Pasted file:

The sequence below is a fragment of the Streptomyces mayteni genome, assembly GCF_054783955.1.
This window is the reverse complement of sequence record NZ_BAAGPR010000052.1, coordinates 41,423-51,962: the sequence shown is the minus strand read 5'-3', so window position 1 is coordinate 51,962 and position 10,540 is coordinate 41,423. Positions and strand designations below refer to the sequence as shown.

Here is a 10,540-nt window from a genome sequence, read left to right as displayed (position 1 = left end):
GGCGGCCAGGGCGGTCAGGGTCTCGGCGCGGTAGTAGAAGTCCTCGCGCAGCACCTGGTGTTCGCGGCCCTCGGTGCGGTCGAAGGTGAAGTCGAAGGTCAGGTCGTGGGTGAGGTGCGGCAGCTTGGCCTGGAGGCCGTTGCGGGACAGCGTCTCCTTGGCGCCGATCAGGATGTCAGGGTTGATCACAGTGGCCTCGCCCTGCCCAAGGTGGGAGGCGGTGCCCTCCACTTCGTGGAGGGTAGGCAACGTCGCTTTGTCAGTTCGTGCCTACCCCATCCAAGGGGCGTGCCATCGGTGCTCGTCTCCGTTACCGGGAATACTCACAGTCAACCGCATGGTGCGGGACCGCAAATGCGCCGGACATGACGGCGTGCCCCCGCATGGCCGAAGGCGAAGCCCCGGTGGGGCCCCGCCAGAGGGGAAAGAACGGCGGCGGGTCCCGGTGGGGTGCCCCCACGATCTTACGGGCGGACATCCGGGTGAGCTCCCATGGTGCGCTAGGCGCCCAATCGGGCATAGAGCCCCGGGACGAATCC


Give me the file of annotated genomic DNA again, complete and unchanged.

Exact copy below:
The sequence below is a fragment of the Streptomyces mayteni genome, assembly GCF_054783955.1.
This window is the reverse complement of sequence record NZ_BAAGPR010000052.1, coordinates 41,423-51,962: the sequence shown is the minus strand read 5'-3', so window position 1 is coordinate 51,962 and position 10,540 is coordinate 41,423. Positions and strand designations below refer to the sequence as shown.

Here is a 10,540-nt window from a genome sequence, read left to right as displayed (position 1 = left end):
GGCGGCCAGGGCGGTCAGGGTCTCGGCGCGGTAGTAGAAGTCCTCGCGCAGCACCTGGTGTTCGCGGCCCTCGGTGCGGTCGAAGGTGAAGTCGAAGGTCAGGTCGTGGGTGAGGTGCGGCAGCTTGGCCTGGAGGCCGTTGCGGGACAGCGTCTCCTTGGCGCCGATCAGGATGTCAGGGTTGATCACAGTGGCCTCGCCCTGCCCAAGGTGGGAGGCGGTGCCCTCCACTTCGTGGAGGGTAGGCAACGTCGCTTTGTCAGTTCGTGCCTACCCCATCCAAGGGGCGTGCCATCGGTGCTCGTCTCCGTTACCGGGAATACTCACAGTCAACCGCATGGTGCGGGACCGCAAATGCGCCGGACATGACGGCGTGCCCCCGCATGGCCGAAGGCGAAGCCCCGGTGGGGCCCCGCCAGAGGGGAAAGAACGGCGGCGGGTCCCGGTGGGGTGCCCCCACGATCTTACGGGCGGACATCCGGGTGAGCTCCCATGGTGCGCTAGGCGCCCAATCGGGCATAGAGCCCCGGGACGAATCC